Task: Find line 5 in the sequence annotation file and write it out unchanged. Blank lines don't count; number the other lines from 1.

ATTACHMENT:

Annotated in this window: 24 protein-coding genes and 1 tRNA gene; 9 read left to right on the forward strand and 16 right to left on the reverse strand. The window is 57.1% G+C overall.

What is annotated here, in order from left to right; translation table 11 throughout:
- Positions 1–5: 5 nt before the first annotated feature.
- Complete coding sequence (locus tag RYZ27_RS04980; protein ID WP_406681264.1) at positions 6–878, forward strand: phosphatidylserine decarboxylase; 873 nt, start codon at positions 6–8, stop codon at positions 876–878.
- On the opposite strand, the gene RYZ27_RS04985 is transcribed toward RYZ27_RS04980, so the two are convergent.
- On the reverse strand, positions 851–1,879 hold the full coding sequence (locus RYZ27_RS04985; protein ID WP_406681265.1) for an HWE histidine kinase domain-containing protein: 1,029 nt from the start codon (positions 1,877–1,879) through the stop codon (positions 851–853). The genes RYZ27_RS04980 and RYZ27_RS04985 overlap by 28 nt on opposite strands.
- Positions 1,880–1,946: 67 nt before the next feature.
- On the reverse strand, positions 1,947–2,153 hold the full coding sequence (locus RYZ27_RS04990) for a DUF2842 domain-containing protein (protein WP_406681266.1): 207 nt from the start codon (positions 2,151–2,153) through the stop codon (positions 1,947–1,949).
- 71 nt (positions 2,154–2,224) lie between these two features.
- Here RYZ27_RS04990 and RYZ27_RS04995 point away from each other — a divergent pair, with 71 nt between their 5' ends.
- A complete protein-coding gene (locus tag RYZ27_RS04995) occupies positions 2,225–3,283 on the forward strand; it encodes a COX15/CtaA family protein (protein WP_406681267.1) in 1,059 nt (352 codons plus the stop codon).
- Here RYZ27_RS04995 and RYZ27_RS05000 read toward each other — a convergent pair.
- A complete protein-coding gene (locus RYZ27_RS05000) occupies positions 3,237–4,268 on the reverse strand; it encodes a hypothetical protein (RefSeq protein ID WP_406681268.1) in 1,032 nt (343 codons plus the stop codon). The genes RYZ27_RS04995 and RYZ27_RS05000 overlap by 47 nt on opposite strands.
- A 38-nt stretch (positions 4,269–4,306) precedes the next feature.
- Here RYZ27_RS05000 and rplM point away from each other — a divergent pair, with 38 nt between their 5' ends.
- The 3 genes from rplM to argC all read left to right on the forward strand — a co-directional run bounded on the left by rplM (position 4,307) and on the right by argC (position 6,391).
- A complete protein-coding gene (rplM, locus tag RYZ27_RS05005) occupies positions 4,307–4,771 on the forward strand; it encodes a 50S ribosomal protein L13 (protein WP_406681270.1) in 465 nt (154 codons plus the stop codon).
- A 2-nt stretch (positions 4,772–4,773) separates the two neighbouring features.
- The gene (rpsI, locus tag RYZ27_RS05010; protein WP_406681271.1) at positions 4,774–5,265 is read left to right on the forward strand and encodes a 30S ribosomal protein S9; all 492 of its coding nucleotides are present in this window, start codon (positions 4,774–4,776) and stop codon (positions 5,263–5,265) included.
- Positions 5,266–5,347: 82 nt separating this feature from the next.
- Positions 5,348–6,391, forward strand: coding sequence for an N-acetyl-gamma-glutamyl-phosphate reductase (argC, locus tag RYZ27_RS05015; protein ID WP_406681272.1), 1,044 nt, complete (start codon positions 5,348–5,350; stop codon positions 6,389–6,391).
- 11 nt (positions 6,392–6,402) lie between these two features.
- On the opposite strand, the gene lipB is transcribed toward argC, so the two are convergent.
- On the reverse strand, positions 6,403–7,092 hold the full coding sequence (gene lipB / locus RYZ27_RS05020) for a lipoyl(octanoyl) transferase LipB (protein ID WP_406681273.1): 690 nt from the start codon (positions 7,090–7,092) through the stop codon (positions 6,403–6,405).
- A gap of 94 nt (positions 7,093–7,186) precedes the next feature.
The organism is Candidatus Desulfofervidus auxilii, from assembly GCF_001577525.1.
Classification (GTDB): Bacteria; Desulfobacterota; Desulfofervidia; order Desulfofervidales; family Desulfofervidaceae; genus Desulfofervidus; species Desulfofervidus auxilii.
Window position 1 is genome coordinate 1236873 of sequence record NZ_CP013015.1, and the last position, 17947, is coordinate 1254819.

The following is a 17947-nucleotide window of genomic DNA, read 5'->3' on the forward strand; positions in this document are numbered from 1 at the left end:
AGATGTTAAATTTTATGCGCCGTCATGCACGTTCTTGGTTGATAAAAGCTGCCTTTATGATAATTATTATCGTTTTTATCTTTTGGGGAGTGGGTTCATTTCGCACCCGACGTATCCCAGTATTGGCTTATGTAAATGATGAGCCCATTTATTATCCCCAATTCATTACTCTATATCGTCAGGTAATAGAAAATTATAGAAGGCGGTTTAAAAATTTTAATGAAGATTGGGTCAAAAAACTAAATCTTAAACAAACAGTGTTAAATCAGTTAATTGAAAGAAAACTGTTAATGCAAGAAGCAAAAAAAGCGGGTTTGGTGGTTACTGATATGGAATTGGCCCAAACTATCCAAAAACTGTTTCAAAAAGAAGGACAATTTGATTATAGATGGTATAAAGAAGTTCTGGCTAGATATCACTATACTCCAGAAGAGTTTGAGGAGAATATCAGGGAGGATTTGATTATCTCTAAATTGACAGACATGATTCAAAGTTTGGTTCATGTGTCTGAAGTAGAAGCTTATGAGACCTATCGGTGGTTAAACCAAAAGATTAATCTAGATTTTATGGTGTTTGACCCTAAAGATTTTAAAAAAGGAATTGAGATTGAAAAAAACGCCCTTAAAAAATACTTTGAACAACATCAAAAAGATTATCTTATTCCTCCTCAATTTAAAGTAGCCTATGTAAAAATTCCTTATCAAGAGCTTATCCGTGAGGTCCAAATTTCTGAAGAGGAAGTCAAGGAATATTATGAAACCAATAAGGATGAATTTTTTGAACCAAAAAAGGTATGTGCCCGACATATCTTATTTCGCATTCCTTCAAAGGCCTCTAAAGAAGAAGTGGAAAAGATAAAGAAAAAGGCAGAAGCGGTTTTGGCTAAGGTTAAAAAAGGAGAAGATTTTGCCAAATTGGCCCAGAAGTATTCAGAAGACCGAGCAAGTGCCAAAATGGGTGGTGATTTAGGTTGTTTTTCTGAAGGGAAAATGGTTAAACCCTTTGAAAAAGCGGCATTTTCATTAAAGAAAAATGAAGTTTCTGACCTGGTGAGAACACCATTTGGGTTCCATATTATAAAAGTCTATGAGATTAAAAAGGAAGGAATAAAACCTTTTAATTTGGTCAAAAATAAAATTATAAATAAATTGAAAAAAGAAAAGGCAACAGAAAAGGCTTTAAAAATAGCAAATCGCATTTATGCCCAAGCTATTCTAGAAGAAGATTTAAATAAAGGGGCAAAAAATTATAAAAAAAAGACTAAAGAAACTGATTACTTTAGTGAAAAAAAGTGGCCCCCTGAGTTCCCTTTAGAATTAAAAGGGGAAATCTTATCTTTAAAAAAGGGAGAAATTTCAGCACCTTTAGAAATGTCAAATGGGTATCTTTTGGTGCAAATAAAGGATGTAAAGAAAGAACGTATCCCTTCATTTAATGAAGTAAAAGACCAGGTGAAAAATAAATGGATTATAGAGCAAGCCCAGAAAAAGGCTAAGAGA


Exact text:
- On the opposite strand, the gene RYZ27_RS04985 is transcribed toward RYZ27_RS04980, so the two are convergent.